The risk of violent crime is high throughout South Sudan, including in Juba.  Due to the risk of carjacking and banditry, travel outside of Juba should be undertaken with a minimum of two vehicles and appropriate recovery and medical equipment in case of mechanical failure or other emergency.  All U.S. citizens should have evacuation plans that do not rely on U.S. government assistance, and should carry medical evacuation insurance.

Due to risks to civil aviation operating within or in the vicinity of South Sudan, the Federal Aviation Administration (FAA) has issued a Notice to Airmen (NOTAM). For further background information regarding FAA flight advisories and prohibitions for U.S. civil aviation, U.S. citizens should consult Federal Aviation Administration’s Prohibitions, Restrictions and Notices.

Read the full text of the warning here.

Meanwhile, CBCNews is reporting that the Canadian government has now closed its embassy in Juba “until further notice” and warned Canadians in the country to consider leaving as soon as it’s safe to do so.  “Be aware that the ability of Canadian officials to provide consular assistance in South Sudan is extremely limited. The situation in Juba is deteriorating,” reads a Global Affairs advisory sent to Canadian nationals in South Sudan. See more here.

A few news clips:

 

Related posts:

 

U.S. Embassy Bamako: Family Members on ‘Authorized Departure’ From Mali. Again.

Posted: 4:09 am ET

 

In December 2015, the U.S. Embassy in Mail went on “authorized departure” for non-emergency staff and family members.

On March 1, 2016, the “authorized departure” order was lifted.

On July 1, 2016, the State Department updated its Travel Warning for Mali with a notice of an FAA NOTAM for Mali and the authorized departure of embassy family members again:

The Department of State warns U.S. citizens traveling to or residing in Mali of ongoing terrorist attacks and criminal violence in Mali. The security environment in Mali remains fluid, and the potential for attacks throughout the country, including in Bamako, remains high. Additionally, the Federal Aviation Administration (FAA) has revised its advisory NOTAM for Mali advising U.S. civil aviation to avoid flying below 26,000 ft (FL260) over the airspace of Mali. This Travel Warning is being updated to notify U.S. citizens that on July 1, 2016, the Department of State ordered the departure of eligible family members 21 and younger and authorized the departure of their accompanying adult parents from the U.S. Embassy in Bamako.  This notice replaces the Travel Warning issued on April 21, 2016.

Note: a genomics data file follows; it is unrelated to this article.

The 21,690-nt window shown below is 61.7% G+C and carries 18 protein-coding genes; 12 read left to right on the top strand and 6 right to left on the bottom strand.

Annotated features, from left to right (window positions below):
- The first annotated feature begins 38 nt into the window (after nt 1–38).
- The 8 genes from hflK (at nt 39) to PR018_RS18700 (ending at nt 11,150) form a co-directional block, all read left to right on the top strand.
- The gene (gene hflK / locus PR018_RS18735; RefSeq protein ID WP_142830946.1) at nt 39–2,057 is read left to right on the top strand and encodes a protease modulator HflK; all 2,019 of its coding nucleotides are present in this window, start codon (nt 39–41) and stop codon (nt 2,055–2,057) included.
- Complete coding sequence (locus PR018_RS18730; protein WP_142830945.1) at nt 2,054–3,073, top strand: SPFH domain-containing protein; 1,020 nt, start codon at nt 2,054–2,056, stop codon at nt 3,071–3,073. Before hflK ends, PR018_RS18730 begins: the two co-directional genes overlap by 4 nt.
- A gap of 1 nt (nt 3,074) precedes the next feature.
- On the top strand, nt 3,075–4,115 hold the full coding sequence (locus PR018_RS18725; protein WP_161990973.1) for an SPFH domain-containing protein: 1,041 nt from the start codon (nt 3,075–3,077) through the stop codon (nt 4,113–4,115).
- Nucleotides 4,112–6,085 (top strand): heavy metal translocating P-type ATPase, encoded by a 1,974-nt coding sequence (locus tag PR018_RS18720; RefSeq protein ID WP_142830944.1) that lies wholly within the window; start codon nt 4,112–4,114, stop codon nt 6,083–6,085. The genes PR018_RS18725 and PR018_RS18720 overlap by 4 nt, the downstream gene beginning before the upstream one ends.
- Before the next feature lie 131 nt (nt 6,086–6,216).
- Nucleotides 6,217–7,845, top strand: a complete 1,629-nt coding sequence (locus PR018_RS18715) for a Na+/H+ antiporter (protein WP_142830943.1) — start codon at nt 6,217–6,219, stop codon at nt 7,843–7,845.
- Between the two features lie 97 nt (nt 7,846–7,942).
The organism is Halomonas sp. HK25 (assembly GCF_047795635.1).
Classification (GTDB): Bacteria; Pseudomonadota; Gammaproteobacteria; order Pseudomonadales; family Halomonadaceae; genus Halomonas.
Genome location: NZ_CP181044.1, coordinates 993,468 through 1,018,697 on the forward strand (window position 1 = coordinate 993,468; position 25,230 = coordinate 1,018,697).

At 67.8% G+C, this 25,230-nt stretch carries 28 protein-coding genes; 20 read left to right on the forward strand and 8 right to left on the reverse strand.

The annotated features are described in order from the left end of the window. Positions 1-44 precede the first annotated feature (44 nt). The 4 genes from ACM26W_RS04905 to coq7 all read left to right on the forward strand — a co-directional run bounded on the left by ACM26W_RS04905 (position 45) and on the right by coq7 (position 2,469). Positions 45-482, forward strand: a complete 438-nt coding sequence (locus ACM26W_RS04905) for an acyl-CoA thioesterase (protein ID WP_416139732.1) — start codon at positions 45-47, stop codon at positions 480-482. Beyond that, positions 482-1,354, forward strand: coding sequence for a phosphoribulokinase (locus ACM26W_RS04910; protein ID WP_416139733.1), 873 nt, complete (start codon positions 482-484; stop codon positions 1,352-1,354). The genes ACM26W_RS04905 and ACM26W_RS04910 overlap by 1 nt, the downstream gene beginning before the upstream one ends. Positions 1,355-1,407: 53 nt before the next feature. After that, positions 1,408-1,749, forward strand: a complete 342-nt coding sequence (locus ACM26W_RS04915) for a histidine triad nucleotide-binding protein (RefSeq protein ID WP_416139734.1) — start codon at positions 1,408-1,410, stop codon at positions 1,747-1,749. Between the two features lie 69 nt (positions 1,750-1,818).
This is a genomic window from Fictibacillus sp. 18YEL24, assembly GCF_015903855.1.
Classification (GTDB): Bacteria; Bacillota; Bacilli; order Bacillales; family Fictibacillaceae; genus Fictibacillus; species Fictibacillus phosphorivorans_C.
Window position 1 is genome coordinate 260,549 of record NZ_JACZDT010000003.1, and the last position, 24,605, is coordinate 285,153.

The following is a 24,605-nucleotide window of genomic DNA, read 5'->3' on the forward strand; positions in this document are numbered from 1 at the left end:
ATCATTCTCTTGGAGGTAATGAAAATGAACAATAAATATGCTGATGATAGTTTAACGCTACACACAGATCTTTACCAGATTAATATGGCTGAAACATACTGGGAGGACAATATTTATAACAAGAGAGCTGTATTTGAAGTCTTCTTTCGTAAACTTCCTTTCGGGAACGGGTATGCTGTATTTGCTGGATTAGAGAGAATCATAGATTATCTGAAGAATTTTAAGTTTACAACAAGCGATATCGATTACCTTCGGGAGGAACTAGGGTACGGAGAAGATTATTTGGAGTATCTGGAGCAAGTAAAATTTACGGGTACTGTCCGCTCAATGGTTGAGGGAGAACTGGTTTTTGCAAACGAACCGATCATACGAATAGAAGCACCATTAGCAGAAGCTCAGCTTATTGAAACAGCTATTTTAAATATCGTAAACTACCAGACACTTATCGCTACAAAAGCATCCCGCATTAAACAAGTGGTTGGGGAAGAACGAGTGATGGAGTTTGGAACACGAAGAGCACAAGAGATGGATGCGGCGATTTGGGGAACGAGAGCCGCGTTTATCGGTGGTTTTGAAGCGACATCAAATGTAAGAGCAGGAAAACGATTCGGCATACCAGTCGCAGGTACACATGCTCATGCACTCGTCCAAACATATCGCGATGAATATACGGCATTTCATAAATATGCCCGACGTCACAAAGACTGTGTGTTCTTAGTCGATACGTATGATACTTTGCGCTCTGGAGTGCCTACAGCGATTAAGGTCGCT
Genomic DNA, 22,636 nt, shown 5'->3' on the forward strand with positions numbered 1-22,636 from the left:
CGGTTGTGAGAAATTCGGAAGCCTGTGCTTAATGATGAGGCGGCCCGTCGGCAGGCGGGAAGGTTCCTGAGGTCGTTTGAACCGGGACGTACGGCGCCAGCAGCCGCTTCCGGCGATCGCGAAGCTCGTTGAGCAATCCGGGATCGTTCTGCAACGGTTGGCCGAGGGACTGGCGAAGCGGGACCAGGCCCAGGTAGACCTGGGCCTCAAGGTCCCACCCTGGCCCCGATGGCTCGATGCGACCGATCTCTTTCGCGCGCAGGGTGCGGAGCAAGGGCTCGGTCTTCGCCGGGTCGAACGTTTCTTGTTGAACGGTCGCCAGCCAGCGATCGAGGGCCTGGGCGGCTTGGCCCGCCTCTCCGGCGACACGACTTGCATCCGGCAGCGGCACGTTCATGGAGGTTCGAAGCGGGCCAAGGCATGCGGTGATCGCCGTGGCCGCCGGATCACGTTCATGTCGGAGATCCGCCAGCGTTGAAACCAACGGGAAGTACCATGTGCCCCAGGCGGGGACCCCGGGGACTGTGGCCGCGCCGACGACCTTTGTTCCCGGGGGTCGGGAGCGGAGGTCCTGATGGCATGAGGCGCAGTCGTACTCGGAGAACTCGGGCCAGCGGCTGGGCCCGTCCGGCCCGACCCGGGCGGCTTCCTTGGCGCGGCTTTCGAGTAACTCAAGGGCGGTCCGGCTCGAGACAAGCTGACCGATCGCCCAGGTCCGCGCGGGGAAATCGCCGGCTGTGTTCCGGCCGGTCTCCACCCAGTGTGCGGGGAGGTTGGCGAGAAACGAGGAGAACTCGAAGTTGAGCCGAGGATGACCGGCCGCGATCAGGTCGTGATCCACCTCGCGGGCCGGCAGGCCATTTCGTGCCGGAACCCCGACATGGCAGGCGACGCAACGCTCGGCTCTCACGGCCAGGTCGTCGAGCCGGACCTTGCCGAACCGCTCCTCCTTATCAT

Violent extremist groups targeting foreigners, including al-Qa’ida in the Lands of Islamic Maghreb (AQIM) and al-Murabitoun, have claimed responsibility for multiple terrorist attacks in Mali over the past year, as well as kidnappings in Timbuktu and along the border with Burkina Faso.  Furthermore, violent extremist elements continue to target Malian security forces, resulting in attacks on Malian government outposts and base camps for The United Nations Multidimensional Integrated Stabilization Mission in Mali (MINUSMA).

On March 21, 2016, heavily armed assailants attacked the European Union’s Training Mission (EUTM) headquarters and primary residence in the diplomatic enclave in Bamako.  Although no U.S. citizens were affected by the attack and no EUTM staffs were injured, one Malian security officer was shot and required extensive medical care. AQIM claimed responsibility for the attack.

On November 20, 2015, one U.S. citizen and 19 other foreigners were murdered when heavily armed assailants stormed the Radisson Blu Hotel in Bamako using gunfire and grenades.  AQIM and al-Murabitoun claimed responsibility for the attack.

Following the November 20, 2015 attacks on the Radisson Blu Hotel in Bamako, the government of Mali increased its security presence in Bamako.  Roadblocks and random police checkpoints, especially between sundown and sun-up, are possible. U.S. government personnel are restricted from traveling outside the Bamako region, and may be subject to other restrictions, as security situations warrant.  U.S. citizens should consider taking similar precautions, are reminded to stay vigilant and aware of their surroundings, and exercise caution throughout the country, especially at night.

Read in full here.

Related posts:

 

 

DOD Talks About Military Families Ordered Out of Turkey, @StateDept Remains Mum Except — Bunnies!

Posted: 3:07 am ET

 

Meanwhile — information on Foreign Service families evacuated from U.S. Consulate Adana is hard to come by.